The SMAVNET project aims at developing swarms of flying robots that can be deployed in disaster areas to rapidly create communication networks for rescuers. Flying robots are interesting for such applications because they are fast, can easily overcome difficult terrain, and benefit from line-of-sight communication.
To make aerial swarming a reality, robots and controllers need to be made as simple as possible.
From a hardware perspective, robots are designed to be robust, safe, light-weight and low-cost. Furthermore, protocols and human-swarm interfaces are developed to allow non-experts to easily and safely operate large groups of robots.
From a software perspective, controllers allow flying robots to work together. For swarming, robots react to wireless communication with neighboring robots or rescuers (communication-based behaviors). Using communication as a sensor is interesting because most flying robots are generally equipped with off-the-shelf radio modules that are low-cost, light-weight and relatively long-range. Furthermore, this strategy alleviates the need for position which is required for all existing aerial swarm algorithms and typically requires using sensors that depend on the environment (GPS, cameras) or are expensive and heavy (lasers, radars).
Flying Robots were specifically designed for safe, inexpensive and fast prototyping of aerial swarm experiments.
They are light weight (420 g, 80 cm wingspan) and built out of Expanded Polypropylene (EPP) with an electric motor mounted at the back and two control surfaces serving as elevons (combined ailerons and elevator). The robots runs on a LiPo battery and have an autonomy of 30 min. They are equipped with an autopilot for the control of altitude, airspeed and turn rate. Embedded in the autopilot is a micro-controller that runs a minimalist control strategy based on input from only 3 sensors: one gyroscope and two pressure sensors.
Swarm controllers are implemented on a Toradex Colibri PXA270 CPU board running Linux, connected to an off-the-shelf USB WiFi dongle. The output of these controllers, namely a desired turn rate, speed or altitude, is sent as control command to the autopilot.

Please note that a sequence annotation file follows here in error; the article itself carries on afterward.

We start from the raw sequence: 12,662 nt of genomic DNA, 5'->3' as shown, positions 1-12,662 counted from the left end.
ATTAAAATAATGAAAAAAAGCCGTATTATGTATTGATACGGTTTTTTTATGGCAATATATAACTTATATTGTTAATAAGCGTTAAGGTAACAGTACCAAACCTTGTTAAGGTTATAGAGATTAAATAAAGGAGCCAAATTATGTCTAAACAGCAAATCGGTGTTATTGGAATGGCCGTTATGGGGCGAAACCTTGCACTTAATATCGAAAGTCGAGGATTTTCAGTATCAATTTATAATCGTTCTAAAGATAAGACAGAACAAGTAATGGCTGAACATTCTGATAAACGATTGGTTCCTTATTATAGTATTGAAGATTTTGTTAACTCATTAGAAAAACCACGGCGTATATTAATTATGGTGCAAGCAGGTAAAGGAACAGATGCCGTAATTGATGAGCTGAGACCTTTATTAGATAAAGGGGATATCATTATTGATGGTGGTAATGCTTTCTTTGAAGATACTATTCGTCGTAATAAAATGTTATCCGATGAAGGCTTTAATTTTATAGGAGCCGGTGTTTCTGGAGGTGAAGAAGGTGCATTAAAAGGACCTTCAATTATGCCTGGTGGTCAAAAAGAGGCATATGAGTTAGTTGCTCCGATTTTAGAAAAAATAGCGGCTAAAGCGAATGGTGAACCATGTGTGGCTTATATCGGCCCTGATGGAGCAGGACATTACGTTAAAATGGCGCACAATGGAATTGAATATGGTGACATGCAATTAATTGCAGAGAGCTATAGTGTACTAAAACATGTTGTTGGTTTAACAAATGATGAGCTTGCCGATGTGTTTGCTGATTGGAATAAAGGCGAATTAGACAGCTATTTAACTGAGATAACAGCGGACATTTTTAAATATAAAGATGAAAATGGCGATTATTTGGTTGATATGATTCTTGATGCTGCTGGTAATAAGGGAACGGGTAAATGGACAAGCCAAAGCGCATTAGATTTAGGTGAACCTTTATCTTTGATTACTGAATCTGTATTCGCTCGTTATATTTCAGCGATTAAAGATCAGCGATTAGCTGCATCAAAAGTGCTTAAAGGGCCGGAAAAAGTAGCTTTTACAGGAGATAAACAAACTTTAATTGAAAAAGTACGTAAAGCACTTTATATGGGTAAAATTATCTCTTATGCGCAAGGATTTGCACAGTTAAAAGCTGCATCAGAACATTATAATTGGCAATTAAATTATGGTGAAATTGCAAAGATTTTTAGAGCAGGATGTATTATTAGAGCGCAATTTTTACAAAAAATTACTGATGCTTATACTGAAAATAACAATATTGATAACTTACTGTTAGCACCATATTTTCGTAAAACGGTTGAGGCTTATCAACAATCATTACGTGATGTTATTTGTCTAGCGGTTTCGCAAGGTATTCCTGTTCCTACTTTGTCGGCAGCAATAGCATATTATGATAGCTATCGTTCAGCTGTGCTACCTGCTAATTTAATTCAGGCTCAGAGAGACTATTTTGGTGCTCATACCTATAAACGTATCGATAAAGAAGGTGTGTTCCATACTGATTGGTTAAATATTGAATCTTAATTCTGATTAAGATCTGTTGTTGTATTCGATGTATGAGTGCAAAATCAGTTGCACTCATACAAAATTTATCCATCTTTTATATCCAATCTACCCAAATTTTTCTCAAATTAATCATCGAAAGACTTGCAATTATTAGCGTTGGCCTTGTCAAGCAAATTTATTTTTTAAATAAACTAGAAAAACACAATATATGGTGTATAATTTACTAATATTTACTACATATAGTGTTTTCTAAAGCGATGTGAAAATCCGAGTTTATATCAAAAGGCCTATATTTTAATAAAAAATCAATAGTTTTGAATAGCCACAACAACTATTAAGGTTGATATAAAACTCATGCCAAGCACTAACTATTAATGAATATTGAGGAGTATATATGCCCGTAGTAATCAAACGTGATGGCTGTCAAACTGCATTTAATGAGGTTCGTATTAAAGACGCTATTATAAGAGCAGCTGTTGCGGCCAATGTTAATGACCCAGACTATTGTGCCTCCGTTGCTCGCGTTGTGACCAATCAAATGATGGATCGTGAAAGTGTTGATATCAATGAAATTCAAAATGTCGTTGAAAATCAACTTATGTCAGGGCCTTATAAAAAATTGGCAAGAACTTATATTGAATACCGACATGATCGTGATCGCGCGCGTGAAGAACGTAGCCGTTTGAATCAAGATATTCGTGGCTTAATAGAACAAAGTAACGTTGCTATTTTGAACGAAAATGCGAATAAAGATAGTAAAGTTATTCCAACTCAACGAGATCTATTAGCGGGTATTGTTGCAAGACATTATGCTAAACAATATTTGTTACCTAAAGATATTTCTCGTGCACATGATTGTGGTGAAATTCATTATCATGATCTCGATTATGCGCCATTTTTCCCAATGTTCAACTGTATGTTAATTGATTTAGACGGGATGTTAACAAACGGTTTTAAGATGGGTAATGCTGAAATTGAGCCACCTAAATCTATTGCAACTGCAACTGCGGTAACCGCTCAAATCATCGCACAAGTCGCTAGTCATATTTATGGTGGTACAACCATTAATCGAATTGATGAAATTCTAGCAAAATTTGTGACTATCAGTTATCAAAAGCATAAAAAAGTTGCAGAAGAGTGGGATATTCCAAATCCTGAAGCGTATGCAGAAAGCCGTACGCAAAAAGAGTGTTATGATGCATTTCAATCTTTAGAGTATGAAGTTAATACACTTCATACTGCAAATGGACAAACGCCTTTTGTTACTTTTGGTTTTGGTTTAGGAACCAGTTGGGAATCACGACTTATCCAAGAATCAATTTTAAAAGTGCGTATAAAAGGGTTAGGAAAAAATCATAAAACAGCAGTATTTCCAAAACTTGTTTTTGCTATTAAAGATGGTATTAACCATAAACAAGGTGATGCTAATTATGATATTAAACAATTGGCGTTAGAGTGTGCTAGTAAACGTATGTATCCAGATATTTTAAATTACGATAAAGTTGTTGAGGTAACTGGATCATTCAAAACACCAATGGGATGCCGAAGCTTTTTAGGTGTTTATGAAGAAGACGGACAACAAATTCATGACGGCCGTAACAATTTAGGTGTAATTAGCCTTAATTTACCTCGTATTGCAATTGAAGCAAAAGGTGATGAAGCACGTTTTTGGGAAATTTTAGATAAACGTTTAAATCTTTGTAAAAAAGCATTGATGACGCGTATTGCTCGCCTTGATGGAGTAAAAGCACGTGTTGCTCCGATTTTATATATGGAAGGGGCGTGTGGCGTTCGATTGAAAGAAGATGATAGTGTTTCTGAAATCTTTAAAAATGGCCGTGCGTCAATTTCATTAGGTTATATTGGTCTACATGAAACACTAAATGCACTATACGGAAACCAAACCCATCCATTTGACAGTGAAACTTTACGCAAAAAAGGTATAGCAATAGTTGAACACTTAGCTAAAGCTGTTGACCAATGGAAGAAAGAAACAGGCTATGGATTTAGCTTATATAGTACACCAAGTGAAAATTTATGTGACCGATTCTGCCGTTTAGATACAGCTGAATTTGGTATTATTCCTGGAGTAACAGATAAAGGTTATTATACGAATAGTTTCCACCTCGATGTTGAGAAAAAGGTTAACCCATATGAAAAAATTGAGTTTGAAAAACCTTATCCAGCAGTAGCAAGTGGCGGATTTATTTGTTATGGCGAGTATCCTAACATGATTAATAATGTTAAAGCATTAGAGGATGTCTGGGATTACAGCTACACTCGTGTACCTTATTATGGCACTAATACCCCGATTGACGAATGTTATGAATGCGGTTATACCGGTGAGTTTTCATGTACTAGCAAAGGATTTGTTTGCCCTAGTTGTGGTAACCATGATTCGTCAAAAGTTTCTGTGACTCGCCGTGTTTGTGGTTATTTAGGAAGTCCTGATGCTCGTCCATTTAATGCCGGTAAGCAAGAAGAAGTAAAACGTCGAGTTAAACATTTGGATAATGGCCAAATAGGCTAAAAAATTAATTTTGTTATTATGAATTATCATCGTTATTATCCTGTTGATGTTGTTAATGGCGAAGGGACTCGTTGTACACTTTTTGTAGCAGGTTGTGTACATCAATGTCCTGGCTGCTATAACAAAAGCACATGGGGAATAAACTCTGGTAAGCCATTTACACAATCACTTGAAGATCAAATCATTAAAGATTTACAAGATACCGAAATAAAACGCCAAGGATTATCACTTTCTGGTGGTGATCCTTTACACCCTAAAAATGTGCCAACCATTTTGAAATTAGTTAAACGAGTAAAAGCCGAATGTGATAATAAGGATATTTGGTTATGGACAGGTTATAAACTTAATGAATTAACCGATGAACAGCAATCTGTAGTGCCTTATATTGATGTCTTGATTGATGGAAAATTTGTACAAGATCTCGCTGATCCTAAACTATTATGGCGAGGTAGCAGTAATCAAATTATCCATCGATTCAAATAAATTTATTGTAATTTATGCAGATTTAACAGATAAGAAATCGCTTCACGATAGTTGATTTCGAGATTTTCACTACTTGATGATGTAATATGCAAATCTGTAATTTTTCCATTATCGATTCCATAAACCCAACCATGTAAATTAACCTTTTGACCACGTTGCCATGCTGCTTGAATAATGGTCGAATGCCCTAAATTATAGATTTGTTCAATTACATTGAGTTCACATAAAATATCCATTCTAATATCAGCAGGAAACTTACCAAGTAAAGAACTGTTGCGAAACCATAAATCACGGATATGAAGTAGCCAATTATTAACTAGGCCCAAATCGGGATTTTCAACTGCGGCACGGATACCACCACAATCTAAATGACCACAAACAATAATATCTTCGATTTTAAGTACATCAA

In order to log flight trajectories, the robot is further equipped with a u-blox LEA-5H GPS module and a ZigBee (XBee PRO) transmitter.
Designing swarm controllers is typically challenging because no obvious relationship exists between the individual robot behaviors and the emergent behavior of the entire swarm. For this reason, we turn to biology for inspiration.
In a first approach, artificial evolution is used for its potential to automatically discover simple and unthought-of robot controllers. Good evolved controllers are then reverse-engineered so as to capture the simple and efficient solutions found through evolution in hand-designed controllers that are easy to understand and can be modeled. Resulting controllers can therefore be adapted to a variety of scenarios in a predictable manner. Furthermore, they can be extended to accommodate entirely new applications. Reverse-engineered controllers demonstrate a variety of behaviors such as exploration, synchronization, area coverage and communication relay.
In a second approach, inspiration is taken from ants that can optimally deploy to search for and maintain pheromone paths leading to food sources in nature. This is analogous to the deployment and maintenance of communication pathways between rescuers using the SMAVNET.
All necessary software and hardware to perform experiments with 10 flying robots was developed in the scope of this project. To the best of our knowledge, this setup is the one with the most flying robots operating outdoors to this day.
For fast deployment of large swarms, input from the swarm operator must be reduced to a minimum during robot calibration, testing and all phases of flight (launch, swarming, landing). Therefore, robot reliability, safety and autonomy must be pushed to a maximum so that operators can easily perform experiments without safety pilots. In our setup, robots auto-calibrate and perform a self-check before being launched by the operator. Robots can be monitored and controlled though a swarm-interface running on a single computer.
The critical issue of operational safety has been addressed by light-weight, low-inertia platform design and by implementing several security features in software. Among other things, we looked at mid-air collision avoidance using local communication links and negotiation of flight altitudes between robots. By providing a risk analysis for ground impact and mid-air collisions to the Swiss Federal Office for Civil Aviation (FOCA), we obtained an official authorization for beyond-line-of-sight swarm operation at our testing site.
- Blog – Multi-Touch Control of Robot Swarms (technologyreview.com)
- iRobot’s Military Swarm of Wifi Bots Flips Into Action (singularityhub.com)
- Prototype Robot Swarm Could Clean Up Oil Spill in a Month [Oil] (gizmodo.com)
- MIT Unveils Uncontrolled Oil Cleaning Robot (buzzfeed.com)
- Using Robots To Clean Up Oil Spills (forbes.com)
- You: Fleet of robots designed to clean up oil (latimes.com)
- Multitouch Control Screen Turns Swarm Robotics Into a Game of StarCraft (video) (singularityhub.com)
- MIT’s Solar-Powered Robot Prototype Ready To Swarm Upon Oil Spills (techcrunch.com)
- MIT Unveils Oil-Skimming Robot Swarm Prototype (hardware.slashdot.org)